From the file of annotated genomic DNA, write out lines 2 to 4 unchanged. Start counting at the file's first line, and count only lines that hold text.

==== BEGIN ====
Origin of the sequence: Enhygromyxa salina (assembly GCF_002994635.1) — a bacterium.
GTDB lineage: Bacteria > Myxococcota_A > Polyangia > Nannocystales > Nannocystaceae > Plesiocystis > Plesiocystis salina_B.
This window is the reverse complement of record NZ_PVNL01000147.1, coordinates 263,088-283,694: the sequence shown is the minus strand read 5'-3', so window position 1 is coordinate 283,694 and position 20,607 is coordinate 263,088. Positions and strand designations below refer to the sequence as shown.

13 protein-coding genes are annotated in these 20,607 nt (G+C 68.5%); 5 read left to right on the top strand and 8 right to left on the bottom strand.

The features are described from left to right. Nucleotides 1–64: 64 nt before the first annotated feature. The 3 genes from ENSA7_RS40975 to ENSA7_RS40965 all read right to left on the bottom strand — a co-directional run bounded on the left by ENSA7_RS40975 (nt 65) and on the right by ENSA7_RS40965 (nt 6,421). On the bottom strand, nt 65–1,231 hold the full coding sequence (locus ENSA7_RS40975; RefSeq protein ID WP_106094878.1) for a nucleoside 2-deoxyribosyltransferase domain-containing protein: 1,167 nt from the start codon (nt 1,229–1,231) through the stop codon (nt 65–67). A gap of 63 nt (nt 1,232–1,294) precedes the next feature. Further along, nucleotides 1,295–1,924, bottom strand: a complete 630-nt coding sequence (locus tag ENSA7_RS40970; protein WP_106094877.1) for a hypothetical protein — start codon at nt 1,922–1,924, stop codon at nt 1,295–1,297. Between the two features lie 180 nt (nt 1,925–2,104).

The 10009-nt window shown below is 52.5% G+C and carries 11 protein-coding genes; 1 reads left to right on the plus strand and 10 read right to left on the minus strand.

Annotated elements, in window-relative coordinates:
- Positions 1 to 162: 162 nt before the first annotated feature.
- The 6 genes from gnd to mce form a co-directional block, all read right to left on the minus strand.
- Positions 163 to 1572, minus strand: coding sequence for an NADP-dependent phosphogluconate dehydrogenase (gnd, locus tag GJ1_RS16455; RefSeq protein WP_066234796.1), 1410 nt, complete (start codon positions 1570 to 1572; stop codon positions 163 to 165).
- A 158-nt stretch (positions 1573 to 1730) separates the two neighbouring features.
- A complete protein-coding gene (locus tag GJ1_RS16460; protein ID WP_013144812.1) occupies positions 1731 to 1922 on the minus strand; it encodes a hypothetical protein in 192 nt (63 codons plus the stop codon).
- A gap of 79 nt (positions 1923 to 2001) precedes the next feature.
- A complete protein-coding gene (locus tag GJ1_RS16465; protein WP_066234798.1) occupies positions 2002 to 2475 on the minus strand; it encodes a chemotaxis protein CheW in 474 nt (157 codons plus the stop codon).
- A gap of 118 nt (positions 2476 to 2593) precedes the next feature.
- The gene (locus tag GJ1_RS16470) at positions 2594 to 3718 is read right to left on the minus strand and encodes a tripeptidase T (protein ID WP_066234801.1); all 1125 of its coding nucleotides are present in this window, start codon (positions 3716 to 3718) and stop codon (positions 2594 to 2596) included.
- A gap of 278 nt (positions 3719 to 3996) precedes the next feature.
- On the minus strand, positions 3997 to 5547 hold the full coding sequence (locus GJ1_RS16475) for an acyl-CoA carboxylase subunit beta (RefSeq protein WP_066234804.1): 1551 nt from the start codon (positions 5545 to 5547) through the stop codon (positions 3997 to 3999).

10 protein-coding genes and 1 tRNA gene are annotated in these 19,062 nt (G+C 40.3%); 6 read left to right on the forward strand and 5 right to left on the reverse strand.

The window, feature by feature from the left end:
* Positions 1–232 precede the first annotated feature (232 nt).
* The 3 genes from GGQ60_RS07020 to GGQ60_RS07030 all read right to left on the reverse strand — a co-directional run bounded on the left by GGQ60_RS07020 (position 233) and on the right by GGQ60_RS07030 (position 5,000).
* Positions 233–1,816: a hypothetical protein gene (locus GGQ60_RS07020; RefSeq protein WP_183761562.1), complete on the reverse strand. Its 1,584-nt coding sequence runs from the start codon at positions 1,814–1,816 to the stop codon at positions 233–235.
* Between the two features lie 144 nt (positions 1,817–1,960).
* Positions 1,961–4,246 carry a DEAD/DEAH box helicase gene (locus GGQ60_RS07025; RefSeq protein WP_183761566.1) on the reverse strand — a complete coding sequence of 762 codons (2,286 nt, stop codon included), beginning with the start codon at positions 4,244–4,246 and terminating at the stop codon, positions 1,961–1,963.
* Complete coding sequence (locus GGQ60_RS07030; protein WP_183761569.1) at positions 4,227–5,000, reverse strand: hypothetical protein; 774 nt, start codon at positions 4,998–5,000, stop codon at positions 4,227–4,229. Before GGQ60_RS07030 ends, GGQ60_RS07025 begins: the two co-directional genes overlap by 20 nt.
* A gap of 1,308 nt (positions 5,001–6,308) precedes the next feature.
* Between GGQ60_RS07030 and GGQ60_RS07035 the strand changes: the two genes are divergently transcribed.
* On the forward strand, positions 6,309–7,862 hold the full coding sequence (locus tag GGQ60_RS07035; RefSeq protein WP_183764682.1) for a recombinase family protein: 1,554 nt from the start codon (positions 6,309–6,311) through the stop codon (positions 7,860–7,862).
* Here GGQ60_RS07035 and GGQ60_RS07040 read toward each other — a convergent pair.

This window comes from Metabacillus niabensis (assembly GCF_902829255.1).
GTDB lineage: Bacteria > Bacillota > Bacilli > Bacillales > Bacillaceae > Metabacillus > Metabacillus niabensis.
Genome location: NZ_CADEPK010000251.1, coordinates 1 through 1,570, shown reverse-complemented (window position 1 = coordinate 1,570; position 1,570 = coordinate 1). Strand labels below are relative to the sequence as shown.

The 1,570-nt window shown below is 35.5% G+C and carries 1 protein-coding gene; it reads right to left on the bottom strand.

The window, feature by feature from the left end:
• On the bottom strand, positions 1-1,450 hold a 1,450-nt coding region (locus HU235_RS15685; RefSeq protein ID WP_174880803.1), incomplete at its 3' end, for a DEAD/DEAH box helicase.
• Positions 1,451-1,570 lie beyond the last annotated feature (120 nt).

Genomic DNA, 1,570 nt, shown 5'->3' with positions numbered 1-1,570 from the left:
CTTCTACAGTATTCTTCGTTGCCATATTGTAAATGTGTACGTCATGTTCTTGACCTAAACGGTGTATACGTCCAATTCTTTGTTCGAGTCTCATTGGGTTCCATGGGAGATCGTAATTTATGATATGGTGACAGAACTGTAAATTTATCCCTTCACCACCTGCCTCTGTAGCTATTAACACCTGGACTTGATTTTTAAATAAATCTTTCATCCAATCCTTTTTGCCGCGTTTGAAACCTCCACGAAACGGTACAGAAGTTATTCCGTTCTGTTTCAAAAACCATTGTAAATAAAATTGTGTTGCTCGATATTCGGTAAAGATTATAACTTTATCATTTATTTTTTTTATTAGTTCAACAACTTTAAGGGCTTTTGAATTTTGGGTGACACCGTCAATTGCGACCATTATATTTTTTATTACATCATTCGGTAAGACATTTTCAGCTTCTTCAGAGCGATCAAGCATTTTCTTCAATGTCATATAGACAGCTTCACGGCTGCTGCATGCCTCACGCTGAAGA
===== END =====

GTDB lineage: Bacteria > Myxococcota_A > Polyangia > Nannocystales > Nannocystaceae > Plesiocystis > Plesiocystis salina_B.
This window is the reverse complement of record NZ_PVNL01000147.1, coordinates 263,088-283,694: the sequence shown is the minus strand read 5'-3', so window position 1 is coordinate 283,694 and position 20,607 is coordinate 263,088. Positions and strand designations below refer to the sequence as shown.

13 protein-coding genes are annotated in these 20,607 nt (G+C 68.5%); 5 read left to right on the top strand and 8 right to left on the bottom strand.